Functions in C/C++

A function is a set of statements that take inputs, do some specific computation and produces output.

The idea is to put some commonly or repeatedly done task together and make a function so that instead of writing the same code again and again for different inputs, we can call the function.

 
Example:
Below is a simple C/C++ program to demonstrate functions.

C

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#include <stdio.h>
  
// An example function that takes two parameters 'x' and 'y'
// as input and returns max of two input numbers
int max(int x, int y)
{
    if (x > y)
      return x;
    else
      return y;
}
  
// main function that doesn't receive any parameter and
// returns integer.
int main(void)
{
    int a = 10, b = 20;
  
    // Calling above function to find max of 'a' and 'b'
    int m = max(a, b);
  
    printf("m is %d", m);
    return 0;
}

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C++

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#include <iostream>
using namespace std;
  
int max(int x, int y) 
    if (x > y) 
    return x; 
    else
    return y; 
  
int main() {
    int a = 10, b = 20; 
  
    // Calling above function to find max of 'a' and 'b' 
    int m = max(a, b); 
  
    cout << "m is " << m; 
    return 0; 
}

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Output:

m is 20



Why do we need functions?

  • Functions help us in reducing code redundancy. If functionality is performed at multiple places in software, then rather than writing the same code, again and again, we create a function and call it everywhere. This also helps in maintenance as we have to change at one place if we make future changes to the functionality.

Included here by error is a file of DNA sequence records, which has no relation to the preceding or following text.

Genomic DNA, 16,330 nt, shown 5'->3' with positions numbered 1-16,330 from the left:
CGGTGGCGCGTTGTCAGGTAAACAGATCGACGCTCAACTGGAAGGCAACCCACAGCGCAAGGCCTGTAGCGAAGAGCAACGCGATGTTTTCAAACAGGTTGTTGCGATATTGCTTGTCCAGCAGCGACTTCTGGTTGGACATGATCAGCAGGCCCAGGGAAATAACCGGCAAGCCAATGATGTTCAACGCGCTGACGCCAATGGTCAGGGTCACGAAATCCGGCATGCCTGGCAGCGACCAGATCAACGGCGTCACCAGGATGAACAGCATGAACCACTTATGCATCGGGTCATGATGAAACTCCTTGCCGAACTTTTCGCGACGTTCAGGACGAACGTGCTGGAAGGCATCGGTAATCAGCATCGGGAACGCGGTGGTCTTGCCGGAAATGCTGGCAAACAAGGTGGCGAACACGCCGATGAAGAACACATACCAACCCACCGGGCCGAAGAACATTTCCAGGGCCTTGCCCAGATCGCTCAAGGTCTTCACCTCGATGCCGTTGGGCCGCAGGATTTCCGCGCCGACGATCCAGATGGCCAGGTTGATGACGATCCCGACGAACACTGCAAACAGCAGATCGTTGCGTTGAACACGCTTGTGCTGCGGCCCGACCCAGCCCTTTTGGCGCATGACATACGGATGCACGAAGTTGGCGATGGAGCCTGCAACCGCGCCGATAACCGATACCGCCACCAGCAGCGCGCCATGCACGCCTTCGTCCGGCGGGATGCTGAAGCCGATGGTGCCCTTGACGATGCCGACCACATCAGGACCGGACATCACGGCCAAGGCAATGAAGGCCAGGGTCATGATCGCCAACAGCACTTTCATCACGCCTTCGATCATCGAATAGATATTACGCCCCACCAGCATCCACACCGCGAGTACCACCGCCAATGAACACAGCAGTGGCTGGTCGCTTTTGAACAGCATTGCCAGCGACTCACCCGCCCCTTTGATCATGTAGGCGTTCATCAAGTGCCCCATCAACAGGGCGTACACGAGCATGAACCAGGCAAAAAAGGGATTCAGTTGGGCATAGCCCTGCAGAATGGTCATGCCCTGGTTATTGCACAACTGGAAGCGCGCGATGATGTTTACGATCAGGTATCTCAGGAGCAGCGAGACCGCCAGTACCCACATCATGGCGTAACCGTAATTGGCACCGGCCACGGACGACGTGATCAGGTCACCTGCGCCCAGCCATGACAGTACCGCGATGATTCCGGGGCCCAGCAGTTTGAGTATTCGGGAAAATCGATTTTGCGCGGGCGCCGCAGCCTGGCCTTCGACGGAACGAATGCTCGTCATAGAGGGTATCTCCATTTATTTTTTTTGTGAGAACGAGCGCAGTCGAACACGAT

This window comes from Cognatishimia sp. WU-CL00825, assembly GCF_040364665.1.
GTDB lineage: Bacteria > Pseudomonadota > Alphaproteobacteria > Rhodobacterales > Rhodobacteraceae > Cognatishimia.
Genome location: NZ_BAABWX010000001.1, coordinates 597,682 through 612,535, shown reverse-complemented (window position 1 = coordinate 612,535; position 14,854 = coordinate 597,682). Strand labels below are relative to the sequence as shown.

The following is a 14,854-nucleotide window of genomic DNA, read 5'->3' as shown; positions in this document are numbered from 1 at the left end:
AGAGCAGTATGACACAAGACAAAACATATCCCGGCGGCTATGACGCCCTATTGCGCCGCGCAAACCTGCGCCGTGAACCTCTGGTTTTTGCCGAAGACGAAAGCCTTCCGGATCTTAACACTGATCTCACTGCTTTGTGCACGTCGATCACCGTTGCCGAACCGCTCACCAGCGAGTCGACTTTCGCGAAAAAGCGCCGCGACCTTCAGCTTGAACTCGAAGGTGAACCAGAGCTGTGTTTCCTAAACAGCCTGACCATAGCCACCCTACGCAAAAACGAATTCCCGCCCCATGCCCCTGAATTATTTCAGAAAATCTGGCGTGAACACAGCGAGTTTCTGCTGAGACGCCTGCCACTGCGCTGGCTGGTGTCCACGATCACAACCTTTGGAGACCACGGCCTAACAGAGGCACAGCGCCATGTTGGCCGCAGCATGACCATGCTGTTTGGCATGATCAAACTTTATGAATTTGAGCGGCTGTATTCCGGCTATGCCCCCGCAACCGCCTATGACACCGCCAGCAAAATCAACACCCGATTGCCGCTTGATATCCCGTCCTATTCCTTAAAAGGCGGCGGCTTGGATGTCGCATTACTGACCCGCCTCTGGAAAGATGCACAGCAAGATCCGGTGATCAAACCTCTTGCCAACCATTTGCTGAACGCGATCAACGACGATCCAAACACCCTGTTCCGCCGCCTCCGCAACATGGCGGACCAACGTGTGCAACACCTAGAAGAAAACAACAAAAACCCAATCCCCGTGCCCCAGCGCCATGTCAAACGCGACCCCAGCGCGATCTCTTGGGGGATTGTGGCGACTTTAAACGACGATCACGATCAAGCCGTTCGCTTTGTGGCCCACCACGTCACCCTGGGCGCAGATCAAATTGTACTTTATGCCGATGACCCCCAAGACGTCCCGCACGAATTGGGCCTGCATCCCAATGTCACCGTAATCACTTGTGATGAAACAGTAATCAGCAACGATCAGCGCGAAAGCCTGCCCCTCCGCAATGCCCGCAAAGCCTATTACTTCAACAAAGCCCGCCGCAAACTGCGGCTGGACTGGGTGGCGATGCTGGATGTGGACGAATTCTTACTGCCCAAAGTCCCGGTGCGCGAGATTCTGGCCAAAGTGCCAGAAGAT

• Functions make code modular. Consider a big file having many lines of codes. It becomes really simple to read and use the code if the code is divided into functions.
  • Functions provide abstraction. For example, we can use library functions without worrying about their internal working.

Function Declaration
A function declaration tells the compiler about the number of parameters function takes, data-types of parameters and return type of function. Putting parameter names in function declaration is optional in the function declaration, but it is necessary to put them in the definition. Below are an example of function declarations. (parameter names are not there in below declarations)

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// A function that takes two integers as parameters
// and returns an integer
int max(int, int);
  
// A function that takes a int pointer and an int variable as parameters
// and returns an pointer of type int
int *swap(int*,int);
  
// A function that takes a charas parameters
// and returns an reference variable
char *call(char b);
  
// A function that takes a char and an int as parameters
// and returns an integer
int fun(char, int);

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It is always recommended to declare a function before it is used (See this, this and this for details)

In C, we can do both declaration and definition at the same place, like done in the above example program.

C also allows to declare and define functions separately, this is especially needed in case of library functions. The library functions are declared in header files and defined in library files. Below is an example declaration.

 
Parameter Passing to functions
The parameters passed to function are called actual parameters. For example, in the above program 10 and 20 are actual parameters.
The parameters received by function are called formal parameters. For example, in the above program x and y are formal parameters.
There are two most popular ways to pass parameters.